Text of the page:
Day 1

Today is Ash Wednesday, the first day of Lent.  What is lent?  Not too long ago, I could not have told you.  As I’ve written here, I grew up Pentecostal.  We did not follow a liturgical calendar.  Heck, we doubted Catholics were true Christians, and were probably not going to heaven, since they weren’t ‘born again’, as we were.  I’ve come a long way since then!  These days, whether it’s the writings of Nadia Boltz-Weber or the latest statements from Pope Francis, I’ve found my brothers and sisters from the Catholic and Episcopal faiths to be some of the most inspiring and faith-filled figures in Christianity today.  Yet, the Liturgical Calendar eludes me.

Since it was never my practice to eat fish on Fridays or celebrate Lent, I’ve often given myself a ‘free pass’ on these traditions, even as I’ve attended a Presbyterian church for the last 10 years, where services for Ash Wednesday and Maundy Thursday (among others) are offered.  But, as I pursue a deeper, more authentic faith, I have to ask myself, ‘why not’?  Why not practice Lent?

What is Lent?

Part of the reason I didn’t practice Lent, is because I didn’t understand it.  Ignorance isn’t always bliss – often, it’s just ignorance.  And, this is also true in faith.  So, here’s the answer: Lent is an annual season of fasting and penitence in preparation for Easter, beginning on Ash Wednesday and lasting 40 weekdays to Easter.  I love the way Katelyn Beaty describes it, with what it is NOT, in her recent Christianity Today article:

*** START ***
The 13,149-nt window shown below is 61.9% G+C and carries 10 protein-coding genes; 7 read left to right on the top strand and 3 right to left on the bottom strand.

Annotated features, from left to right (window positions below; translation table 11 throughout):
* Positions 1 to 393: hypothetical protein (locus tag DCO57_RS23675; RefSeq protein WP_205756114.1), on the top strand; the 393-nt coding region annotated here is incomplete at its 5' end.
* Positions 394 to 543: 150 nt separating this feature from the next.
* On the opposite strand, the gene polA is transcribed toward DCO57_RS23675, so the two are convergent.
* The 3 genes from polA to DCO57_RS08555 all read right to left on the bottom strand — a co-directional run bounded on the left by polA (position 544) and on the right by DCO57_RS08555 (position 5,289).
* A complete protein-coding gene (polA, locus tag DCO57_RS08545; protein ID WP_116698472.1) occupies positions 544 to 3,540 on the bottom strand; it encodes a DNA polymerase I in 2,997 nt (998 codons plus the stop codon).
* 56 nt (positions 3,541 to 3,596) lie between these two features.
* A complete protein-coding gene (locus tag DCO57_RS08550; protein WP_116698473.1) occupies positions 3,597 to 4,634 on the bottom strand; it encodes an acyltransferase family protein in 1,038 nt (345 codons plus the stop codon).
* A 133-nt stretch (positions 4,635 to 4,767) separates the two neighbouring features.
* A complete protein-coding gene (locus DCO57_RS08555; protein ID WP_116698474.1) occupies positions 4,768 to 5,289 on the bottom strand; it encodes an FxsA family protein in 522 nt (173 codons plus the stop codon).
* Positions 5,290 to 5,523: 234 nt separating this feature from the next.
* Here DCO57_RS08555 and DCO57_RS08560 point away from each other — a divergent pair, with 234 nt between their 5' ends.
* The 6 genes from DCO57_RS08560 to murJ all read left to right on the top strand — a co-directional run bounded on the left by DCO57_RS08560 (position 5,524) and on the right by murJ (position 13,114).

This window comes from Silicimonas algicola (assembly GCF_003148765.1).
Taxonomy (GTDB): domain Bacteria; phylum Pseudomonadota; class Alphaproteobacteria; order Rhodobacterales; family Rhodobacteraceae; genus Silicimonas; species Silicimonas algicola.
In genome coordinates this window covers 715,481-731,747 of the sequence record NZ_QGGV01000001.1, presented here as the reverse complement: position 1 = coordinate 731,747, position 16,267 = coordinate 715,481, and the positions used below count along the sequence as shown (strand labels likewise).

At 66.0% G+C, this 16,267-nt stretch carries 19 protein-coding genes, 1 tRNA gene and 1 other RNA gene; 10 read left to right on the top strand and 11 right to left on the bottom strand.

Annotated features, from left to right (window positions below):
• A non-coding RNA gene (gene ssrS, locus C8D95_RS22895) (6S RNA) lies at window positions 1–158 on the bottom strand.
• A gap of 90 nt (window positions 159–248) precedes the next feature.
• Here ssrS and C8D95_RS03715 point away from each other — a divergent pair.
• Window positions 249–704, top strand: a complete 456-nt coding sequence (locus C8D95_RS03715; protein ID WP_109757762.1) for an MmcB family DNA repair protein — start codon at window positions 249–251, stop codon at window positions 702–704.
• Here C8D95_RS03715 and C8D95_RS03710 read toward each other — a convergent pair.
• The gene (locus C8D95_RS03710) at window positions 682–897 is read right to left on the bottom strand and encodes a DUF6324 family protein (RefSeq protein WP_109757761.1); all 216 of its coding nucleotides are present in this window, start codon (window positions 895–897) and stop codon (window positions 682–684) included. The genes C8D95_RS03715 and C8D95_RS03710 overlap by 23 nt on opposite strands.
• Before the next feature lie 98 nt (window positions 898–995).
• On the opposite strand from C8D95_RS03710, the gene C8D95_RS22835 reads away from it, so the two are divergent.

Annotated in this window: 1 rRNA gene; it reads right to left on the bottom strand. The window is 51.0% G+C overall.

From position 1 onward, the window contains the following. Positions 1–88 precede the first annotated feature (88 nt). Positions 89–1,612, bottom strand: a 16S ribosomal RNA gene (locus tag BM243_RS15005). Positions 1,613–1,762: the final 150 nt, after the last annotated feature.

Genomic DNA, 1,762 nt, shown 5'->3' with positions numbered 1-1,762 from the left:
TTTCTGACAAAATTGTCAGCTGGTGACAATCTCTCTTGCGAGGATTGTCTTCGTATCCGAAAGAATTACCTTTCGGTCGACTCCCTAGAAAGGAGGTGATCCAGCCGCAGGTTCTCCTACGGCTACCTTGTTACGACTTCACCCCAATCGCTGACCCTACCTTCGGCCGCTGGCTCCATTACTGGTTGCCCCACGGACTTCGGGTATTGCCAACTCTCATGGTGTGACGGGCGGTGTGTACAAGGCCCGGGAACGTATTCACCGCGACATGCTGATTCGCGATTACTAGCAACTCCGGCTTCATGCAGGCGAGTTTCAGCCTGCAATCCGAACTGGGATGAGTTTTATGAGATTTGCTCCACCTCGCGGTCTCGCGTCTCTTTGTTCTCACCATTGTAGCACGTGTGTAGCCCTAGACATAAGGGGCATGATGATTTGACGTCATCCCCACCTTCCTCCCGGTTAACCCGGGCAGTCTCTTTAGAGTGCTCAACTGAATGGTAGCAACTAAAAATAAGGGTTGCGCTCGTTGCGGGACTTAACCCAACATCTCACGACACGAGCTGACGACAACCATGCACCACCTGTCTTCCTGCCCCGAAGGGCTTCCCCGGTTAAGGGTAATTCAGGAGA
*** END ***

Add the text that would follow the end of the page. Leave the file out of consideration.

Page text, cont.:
Lent is not about making ourselves miserable for its own sake, inflicting pain for sins committed throughout the year….The crazy and wonderful news is that, in Christ, we have been declared fit before God….A Lenten observance without this knowledge can easily reinforce common Protestant critiques (and caricatures) of Catholic or Catholic-ish rituals.

Beaty goes on, quoting Puritan theologian, John Owen, to explain what Lent IS:

Lent can become a practice in calling Christians to mortification instead of believing.  It goes without saying, anyone who chooses to observe Lent must do so in a way that puts front and center “the power of God and the mystery of the gospel.”

fullsizerender-34Now, I understand lent to be a season for remembering, in word and deed, the primary pillars of the gospel.  One of the pillars I hold most dear, is grace.  But, grace can so easily be cheapened when we skip confession.  Confession is at the heart of today, Ash Wednesday.  Nadia Boltz-Weber explains this first day of lent: